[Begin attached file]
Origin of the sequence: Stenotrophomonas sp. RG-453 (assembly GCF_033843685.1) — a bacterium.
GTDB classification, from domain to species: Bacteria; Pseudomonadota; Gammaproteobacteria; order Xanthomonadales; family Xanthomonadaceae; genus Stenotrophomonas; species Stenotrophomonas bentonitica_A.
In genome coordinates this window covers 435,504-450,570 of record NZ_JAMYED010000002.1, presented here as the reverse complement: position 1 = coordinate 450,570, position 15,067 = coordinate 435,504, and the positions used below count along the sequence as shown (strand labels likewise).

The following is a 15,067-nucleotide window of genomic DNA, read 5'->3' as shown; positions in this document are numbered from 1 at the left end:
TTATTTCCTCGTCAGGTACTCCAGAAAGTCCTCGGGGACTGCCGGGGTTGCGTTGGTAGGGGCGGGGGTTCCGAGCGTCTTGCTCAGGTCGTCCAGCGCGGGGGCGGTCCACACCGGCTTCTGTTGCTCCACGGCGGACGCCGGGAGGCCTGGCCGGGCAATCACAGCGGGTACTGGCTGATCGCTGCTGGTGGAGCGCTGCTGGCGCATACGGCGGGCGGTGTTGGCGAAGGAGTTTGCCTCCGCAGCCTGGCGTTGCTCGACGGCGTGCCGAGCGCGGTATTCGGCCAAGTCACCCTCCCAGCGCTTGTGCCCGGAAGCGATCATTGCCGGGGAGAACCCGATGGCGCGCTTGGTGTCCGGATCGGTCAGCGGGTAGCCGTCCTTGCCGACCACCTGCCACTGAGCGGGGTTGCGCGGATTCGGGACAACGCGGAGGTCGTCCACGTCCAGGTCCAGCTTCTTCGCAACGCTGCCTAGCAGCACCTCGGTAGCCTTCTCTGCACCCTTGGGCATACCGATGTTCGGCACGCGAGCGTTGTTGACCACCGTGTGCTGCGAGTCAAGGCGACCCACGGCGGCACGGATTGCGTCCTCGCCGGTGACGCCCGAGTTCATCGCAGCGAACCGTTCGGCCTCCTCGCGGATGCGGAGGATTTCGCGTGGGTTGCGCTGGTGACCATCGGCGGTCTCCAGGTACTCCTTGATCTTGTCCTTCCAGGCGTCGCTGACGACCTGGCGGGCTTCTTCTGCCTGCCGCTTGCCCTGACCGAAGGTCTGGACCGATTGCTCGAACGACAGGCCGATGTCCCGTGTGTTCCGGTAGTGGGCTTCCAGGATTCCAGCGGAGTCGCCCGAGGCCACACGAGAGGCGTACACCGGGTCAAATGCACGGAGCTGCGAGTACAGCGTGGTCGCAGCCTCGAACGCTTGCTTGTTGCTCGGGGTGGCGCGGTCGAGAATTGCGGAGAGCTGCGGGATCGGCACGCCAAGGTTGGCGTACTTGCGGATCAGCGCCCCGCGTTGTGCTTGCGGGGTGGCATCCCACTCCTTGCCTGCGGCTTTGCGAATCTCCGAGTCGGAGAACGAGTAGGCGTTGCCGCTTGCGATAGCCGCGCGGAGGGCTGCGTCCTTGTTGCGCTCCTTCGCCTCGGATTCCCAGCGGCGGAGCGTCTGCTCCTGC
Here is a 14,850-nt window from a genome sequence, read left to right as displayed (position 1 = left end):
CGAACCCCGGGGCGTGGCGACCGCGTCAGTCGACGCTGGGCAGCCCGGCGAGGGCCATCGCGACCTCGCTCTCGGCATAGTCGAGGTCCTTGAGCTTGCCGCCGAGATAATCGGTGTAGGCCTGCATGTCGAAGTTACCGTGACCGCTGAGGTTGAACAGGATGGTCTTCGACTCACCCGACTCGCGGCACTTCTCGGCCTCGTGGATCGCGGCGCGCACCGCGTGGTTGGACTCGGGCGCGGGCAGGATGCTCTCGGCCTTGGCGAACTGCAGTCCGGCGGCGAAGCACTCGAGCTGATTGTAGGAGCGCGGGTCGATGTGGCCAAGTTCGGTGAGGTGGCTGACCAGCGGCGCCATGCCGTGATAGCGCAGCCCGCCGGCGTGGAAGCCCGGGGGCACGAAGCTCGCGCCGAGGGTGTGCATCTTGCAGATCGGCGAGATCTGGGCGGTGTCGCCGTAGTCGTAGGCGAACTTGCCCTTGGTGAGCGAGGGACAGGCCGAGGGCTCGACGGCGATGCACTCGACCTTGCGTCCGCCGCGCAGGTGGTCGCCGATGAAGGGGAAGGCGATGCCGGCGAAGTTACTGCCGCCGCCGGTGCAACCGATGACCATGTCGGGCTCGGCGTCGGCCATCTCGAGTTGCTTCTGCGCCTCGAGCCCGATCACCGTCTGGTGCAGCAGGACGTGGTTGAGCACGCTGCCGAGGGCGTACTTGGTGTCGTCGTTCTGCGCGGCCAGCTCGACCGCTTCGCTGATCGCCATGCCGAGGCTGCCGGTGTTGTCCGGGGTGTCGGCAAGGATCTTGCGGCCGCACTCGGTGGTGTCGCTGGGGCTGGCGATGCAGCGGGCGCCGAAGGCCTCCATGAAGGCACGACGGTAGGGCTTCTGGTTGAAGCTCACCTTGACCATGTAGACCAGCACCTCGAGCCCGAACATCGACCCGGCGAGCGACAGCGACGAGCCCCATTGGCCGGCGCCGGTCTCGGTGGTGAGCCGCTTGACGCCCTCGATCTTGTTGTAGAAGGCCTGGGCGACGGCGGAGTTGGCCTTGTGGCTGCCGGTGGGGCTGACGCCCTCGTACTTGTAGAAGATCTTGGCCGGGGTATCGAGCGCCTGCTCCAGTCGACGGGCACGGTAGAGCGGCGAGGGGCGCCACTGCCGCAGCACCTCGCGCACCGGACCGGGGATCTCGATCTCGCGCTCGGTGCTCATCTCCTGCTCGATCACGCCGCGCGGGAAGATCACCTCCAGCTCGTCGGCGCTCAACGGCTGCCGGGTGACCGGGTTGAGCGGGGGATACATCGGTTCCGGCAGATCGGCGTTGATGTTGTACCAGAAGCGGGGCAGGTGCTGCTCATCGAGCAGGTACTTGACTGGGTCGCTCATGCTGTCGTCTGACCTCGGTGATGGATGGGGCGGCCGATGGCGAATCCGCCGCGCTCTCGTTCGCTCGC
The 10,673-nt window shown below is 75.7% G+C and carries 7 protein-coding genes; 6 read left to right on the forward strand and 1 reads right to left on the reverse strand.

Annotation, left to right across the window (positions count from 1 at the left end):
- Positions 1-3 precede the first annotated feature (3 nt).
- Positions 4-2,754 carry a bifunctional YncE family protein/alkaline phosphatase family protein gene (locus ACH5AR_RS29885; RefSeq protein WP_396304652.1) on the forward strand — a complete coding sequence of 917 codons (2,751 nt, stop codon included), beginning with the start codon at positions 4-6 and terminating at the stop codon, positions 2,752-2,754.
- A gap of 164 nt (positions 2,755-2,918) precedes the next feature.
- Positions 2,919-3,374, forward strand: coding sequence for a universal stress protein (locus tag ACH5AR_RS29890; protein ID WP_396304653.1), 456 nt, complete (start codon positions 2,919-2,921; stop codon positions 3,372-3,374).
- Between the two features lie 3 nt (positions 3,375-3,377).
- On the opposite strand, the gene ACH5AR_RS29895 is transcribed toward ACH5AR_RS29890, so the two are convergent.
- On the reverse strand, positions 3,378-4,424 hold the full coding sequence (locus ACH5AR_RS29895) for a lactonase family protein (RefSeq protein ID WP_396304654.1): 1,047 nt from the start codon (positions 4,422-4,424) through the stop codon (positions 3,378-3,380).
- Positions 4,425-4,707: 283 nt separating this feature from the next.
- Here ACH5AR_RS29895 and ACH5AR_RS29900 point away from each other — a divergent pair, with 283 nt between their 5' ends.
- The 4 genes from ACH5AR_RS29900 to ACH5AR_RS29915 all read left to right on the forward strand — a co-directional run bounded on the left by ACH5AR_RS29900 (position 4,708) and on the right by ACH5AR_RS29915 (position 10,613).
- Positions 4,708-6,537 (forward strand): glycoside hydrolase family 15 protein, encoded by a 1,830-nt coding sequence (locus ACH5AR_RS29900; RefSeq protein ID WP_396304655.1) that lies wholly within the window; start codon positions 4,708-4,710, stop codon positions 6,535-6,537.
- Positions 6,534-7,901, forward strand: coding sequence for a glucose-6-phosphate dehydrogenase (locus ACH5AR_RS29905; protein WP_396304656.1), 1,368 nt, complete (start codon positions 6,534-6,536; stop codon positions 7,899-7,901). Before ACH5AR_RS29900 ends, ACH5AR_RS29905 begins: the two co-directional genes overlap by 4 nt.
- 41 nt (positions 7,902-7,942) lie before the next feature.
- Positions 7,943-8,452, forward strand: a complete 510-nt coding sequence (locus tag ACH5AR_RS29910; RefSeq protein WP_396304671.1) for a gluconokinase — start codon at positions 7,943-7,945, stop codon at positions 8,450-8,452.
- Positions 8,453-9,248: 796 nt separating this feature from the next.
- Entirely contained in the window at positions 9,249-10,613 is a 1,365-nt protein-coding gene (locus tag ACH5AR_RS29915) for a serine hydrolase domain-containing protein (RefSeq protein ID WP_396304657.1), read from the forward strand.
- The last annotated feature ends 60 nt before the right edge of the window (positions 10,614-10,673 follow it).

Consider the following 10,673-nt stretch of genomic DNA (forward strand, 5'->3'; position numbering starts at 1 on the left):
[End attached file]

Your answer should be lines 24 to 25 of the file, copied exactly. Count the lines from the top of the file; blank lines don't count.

- Positions 8,453-9,248: 796 nt separating this feature from the next.
- Entirely contained in the window at positions 9,249-10,613 is a 1,365-nt protein-coding gene (locus tag ACH5AR_RS29915) for a serine hydrolase domain-containing protein (RefSeq protein ID WP_396304657.1), read from the forward strand.